How to plan for long-term success, even when faced with massive school loans.
According to the American Medical Association, 81 percent of physicians in their 30s are paying back student loans. As a new attending, making some commitments now can mitigate the pain of those payments while boosting your chances for long-term financial success.
Daniel Orlovich, MD, PharmD, a resident physician in the Stanford University Department of Anesthesiology, Perioperative and Pain Medicine, provides the following tips:
Refinance from a government loan to a private loan
Using a debt load of $180,000 as an example, refinancing from a government lender to a private one will save you approximately $36,000 by the time the loan is paid off. Government loan rates of 6.8 percent can be reduced to 2 or 3 percent, and the more money you owe, the more you’ll save once you refinance.
Choosing a variable rate, especially if the loan is for less than 10 years, will save you the most money, as fixed rates are almost always higher.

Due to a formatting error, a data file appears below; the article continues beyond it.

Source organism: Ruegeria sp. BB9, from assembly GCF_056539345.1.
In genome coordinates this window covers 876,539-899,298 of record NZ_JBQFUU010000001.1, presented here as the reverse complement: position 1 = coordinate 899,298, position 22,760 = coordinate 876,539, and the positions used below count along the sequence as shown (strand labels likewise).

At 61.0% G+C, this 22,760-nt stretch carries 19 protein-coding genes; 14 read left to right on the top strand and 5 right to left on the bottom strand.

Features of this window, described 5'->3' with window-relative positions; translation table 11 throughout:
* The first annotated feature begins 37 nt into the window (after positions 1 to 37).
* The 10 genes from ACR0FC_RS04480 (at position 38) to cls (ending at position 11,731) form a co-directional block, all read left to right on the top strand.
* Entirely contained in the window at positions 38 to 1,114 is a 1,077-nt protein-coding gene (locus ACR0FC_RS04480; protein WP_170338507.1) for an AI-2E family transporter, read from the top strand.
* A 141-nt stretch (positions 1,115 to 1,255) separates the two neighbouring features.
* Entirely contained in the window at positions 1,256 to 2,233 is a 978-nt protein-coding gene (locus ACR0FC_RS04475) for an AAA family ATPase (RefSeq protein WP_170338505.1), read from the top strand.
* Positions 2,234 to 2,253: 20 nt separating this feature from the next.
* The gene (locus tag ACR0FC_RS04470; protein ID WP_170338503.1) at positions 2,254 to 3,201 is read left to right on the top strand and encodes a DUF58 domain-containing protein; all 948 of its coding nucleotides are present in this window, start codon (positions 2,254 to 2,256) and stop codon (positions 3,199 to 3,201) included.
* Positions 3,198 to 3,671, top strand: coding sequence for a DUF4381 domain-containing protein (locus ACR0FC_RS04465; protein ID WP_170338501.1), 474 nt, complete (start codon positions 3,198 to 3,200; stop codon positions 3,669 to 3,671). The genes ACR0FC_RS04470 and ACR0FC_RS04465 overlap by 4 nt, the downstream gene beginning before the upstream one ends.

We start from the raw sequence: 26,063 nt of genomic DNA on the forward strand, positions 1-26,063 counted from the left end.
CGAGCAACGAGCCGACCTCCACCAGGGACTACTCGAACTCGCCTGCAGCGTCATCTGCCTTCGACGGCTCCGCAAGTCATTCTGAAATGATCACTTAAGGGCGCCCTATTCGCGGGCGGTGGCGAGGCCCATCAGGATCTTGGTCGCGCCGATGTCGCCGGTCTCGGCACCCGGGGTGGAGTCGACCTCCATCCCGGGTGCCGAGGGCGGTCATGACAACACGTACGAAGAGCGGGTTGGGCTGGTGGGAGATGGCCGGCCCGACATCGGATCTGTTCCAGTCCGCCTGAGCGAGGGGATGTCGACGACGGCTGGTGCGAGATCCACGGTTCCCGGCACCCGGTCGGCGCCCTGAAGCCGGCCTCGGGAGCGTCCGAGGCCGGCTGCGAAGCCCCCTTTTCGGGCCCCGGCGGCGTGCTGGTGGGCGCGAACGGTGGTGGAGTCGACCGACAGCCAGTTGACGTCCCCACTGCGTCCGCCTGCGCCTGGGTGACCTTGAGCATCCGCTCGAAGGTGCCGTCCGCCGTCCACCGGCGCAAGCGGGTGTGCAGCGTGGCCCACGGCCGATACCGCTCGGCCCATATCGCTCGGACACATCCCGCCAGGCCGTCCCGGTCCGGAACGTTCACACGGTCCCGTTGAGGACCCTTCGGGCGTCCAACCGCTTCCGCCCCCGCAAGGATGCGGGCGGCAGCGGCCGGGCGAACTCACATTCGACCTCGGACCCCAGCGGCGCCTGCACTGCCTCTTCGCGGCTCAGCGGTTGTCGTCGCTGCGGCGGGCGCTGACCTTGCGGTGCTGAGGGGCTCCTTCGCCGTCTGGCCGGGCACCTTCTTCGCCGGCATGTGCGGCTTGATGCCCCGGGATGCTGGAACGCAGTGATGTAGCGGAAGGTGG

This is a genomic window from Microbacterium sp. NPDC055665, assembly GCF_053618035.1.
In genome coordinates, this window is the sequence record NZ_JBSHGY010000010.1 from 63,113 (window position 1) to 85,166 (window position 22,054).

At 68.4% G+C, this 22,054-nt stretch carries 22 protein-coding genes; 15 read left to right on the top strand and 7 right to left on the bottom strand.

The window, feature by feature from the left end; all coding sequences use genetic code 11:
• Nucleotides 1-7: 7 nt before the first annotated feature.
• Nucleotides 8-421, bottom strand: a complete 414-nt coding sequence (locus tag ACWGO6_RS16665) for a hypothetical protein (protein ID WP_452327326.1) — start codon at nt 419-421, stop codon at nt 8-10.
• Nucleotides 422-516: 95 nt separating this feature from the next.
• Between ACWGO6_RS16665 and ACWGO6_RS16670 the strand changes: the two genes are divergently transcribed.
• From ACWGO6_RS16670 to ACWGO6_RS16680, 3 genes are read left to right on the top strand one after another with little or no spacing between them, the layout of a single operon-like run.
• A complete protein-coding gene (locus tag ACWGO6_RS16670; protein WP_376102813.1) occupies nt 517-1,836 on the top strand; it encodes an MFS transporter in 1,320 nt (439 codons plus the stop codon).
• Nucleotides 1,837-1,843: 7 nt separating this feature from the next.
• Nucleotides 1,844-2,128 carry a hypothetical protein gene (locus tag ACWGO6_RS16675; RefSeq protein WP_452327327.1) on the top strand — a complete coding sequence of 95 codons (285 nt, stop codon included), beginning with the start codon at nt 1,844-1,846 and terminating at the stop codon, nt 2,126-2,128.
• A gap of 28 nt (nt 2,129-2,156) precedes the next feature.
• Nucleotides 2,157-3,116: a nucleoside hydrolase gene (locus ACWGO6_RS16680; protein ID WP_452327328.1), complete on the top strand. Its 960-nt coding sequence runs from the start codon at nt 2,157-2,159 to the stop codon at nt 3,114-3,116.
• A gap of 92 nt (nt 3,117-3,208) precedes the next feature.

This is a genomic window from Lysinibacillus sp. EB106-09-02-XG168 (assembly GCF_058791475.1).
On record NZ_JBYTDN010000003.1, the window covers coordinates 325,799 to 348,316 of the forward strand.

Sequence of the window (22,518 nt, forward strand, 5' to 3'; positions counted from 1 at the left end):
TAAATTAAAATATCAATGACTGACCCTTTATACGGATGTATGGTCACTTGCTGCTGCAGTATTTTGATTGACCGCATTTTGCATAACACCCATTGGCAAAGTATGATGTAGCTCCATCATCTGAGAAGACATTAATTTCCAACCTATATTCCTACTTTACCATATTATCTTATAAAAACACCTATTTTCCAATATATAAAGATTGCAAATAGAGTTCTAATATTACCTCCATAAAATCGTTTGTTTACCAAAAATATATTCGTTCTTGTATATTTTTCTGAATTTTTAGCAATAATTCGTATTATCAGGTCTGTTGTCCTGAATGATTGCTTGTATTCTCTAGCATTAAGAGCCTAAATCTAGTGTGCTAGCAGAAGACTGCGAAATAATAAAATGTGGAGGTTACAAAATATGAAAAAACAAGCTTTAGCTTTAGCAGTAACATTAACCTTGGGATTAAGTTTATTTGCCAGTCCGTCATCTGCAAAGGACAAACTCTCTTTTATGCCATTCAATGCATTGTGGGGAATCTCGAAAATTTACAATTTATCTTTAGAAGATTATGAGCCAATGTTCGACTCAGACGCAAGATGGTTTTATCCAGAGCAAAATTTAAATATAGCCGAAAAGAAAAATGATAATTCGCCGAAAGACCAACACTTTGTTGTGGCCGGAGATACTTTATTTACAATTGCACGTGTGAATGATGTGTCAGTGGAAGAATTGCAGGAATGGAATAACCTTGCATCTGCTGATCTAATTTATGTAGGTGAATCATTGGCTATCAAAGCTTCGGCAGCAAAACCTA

Protect your income
Your lifetime earnings as a doctor will range between about $5 million and $10 million, depending on specialty. But what would happen if something prevented you from working? Consider disability insurance that guarantees an income if you should become disabled. Add life insurance to guarantee income for your family, and umbrella insurance-a policy that kicks in after your other insurances are tapped out-for a final layer of protection.
Pay yourself first
Maximize contributions to any 401(k) or 403(b) plans. Pay yourself first by having the money deducted from your paycheck directly into a passive index fund with a low expense ratio. Over 25 years, a passive fund with low expenses can save you more than $100,000. Build a portfolio with the adage of holding your age in bonds, so a 35-year-old would have 35 percent of investments in bonds, which are less volatile than stocks.
Create a health savings account
A health savings account offers a double tax benefit: Money deposited in it is not taxed either when it is added or withdrawn. However, you need a high-deductible insurance plan to qualify for an HSA, and when you reach age 65, you’ll have a choice of using it to pay for medical expenses tax-free or as a retirement fund that is taxed as a traditional IRA.